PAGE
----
Miners are struggling due to a sharp fall in commodity prices, sparked by concerns that a slowdown in the Chinese economy could leave a surplus of raw materials.
Andrew Mackenzie, chief executive of the London-listed company, said the last 12 months have been challenging and that commodity prices are likely to remain volatile, even if long-term demand remained robust.
The miner swung to the net loss in the year to the end of June after making a profit of $1.9bn a year earlier. It is the company’s first annual loss and the first time it has not increase its dividend since Australia’s BHP and the Anglo-Dutch company Billiton merged in 2001.
The loss was driven by $7.7bn of writedowns and charges including $4.9bn for the reduced value of its US shale operations and $2.2bn for the collapse of the Samarco dam, which killed 19 people, polluted a river valley and devastated communities in Brazil’s Minas Gerais state in November.
“All of us at BHP Billiton remain deeply saddened by the Samarco tragedy,” Mackenzie said. “The company is fully committed to the framework agreement and its programs to remediate and compensate for the impacts of the Samarco dam failure. Good progress is being made on community resettlement, community health and environment restoration.”
BHP said the Samarco iron ore mine, owned jointly with Brazil’s Vale, will not get approval to reopen this year after the dam’s failure spilled billions of gallons of mining waste into a valley causing death and homelessness.
The company was forced to write down the value of its shale assets because of the tumble in the price of crude oil to less than $50 a barrel. BHP diversified into the oil and gas business in 2012 with an investment in US shale assets. Mackenzie said the company will hold on to the assets because investors liked its range of businesses.
“The last 12 months have been challenging for both BHP Billiton and the resources industry,” Mackenzie, a Scot who took charge of the company in 2013, said.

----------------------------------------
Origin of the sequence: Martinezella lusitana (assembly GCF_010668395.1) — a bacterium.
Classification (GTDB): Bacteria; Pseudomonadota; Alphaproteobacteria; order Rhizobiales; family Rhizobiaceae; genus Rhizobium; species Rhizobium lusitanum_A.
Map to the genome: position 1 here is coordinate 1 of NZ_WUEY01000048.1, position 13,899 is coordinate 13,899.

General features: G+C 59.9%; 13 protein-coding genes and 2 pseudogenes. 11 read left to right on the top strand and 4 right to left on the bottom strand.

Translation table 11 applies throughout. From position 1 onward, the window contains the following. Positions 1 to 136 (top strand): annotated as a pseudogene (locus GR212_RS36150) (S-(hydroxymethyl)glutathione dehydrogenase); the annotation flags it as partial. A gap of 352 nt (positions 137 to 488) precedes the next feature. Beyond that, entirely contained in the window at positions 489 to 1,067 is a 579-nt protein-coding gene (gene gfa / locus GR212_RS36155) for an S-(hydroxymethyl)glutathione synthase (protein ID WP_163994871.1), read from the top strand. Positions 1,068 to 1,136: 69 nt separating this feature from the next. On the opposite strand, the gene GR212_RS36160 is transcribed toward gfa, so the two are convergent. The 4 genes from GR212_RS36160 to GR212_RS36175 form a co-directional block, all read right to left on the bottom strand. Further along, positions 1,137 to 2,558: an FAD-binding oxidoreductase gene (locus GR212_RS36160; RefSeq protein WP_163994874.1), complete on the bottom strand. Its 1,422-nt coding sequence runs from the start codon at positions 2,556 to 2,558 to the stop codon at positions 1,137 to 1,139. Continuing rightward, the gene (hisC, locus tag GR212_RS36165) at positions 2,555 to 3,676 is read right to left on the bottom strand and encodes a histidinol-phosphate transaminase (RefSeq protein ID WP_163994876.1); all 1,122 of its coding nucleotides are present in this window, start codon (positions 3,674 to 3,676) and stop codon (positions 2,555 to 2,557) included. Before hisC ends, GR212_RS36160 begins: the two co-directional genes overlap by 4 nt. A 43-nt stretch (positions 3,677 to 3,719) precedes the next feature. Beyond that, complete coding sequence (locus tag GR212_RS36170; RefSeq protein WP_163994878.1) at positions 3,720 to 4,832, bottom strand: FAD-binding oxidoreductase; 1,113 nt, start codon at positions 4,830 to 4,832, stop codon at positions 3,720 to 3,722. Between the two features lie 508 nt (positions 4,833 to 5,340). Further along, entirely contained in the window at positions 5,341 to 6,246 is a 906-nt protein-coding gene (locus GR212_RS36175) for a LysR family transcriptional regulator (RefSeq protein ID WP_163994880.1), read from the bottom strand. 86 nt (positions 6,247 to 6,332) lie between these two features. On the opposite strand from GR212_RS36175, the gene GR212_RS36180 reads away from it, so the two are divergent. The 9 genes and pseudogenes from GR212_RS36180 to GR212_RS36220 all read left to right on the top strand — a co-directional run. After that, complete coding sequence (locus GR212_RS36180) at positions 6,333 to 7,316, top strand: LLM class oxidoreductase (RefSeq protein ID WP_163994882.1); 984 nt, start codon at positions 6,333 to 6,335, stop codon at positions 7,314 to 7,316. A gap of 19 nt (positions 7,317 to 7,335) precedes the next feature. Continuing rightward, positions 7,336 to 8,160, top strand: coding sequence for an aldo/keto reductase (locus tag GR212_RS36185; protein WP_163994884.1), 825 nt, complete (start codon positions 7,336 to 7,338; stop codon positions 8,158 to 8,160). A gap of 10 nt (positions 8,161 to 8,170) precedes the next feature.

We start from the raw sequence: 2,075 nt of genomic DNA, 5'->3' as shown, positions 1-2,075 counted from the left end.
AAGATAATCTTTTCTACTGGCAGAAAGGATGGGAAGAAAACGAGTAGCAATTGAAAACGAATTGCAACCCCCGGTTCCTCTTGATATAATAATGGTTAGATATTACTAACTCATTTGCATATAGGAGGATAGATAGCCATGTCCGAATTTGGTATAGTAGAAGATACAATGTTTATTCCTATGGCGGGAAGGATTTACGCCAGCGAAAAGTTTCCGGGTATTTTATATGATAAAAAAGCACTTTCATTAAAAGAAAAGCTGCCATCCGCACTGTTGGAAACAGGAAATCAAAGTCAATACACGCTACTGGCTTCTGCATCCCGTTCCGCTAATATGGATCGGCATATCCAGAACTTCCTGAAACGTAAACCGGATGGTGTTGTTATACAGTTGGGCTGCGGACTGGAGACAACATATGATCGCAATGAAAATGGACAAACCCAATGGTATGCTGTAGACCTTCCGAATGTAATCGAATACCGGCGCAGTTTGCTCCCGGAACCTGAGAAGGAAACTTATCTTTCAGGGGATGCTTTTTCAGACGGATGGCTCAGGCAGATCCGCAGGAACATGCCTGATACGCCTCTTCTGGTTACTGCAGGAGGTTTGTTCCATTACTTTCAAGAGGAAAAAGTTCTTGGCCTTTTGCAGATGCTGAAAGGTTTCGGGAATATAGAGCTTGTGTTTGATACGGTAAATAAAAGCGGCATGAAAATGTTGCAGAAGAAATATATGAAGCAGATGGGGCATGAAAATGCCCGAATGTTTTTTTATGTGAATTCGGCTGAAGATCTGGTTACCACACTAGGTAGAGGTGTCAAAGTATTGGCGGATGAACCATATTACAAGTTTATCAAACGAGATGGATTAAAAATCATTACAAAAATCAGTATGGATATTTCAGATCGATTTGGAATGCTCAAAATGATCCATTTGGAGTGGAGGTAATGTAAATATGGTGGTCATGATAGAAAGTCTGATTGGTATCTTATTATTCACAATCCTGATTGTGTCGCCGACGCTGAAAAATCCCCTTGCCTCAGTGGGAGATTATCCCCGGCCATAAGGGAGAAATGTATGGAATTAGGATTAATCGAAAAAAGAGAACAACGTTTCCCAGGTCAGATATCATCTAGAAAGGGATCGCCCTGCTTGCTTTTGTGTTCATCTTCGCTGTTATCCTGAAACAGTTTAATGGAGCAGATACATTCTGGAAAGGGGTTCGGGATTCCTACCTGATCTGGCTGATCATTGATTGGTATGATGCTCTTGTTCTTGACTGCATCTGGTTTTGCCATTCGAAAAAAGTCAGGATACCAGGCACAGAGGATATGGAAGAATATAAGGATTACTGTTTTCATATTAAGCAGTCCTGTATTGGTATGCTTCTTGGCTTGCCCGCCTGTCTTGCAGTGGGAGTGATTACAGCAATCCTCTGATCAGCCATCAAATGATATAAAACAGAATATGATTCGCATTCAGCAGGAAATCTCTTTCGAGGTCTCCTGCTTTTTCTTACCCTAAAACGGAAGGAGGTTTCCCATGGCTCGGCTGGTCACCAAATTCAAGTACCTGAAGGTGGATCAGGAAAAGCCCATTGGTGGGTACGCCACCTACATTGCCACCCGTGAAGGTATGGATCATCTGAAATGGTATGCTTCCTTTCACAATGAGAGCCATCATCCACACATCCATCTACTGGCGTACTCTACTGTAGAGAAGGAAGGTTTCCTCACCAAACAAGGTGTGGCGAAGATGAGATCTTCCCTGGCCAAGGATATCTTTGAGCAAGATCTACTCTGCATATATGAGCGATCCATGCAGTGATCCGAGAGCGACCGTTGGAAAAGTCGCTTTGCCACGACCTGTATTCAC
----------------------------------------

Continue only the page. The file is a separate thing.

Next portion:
“Nevertheless, our results demonstrate the resilience of our portfolio and the diverse ways in which we can create value for shareholders despite low commodity prices.
“While commodity prices are expected to remain low and volatile in the short to medium term, we are confident in the long-term outlook for our commodities, particularly oil and copper.”
Mackenzie said the industry was starting to recover after the price of key commodities such as iron ore and coal hit 25-year lows in January.
The BHP boss said there is “some sense that prices have stopped falling as opposed to being in freefall” and the company could start the year with “real momentum”.
He added: “Steadily, the end of the supply creation on the back of the China boom is coming to an end, product by product, and that’s putting more of a floor under price than perhaps perceptibly existed maybe a year ago.”
Despite the record loss, shares in BHP rose 1.7% to £10.60 on the back of Mackenzie’s confidence.
Jordan Hiscott, chief trader at online trading platform Ayondo Markets, said: “Despite the monumental loss the perception is that the worst is over in terms of impairment charges and write-downs. It’s also pertinent that BHP still has a yield and pays a dividend, given the extreme low interest rate environment in which we currently find ourselves.”
The commodity rout forced BHP Billiton to scrap its policy of not cutting dividends by slashing the half-year payout in February. It cut the annual dividend by 76% to 30 cents a share, in line with a new policy of linking payments to profits.
Nicholas Hyett, analyst at stockbroker Hargreaves Lansdown, said: “With dividends now a function of profits, bottom line growth will be key to future shareholder returns. For now that is being supported by a ruthless cost cutting campaign, but there’s only so far that can go.
“With capital expenditure falling rapidly, the group seems to be pinning its hopes on a recovery in commodity prices to boost earnings in the medium term.”
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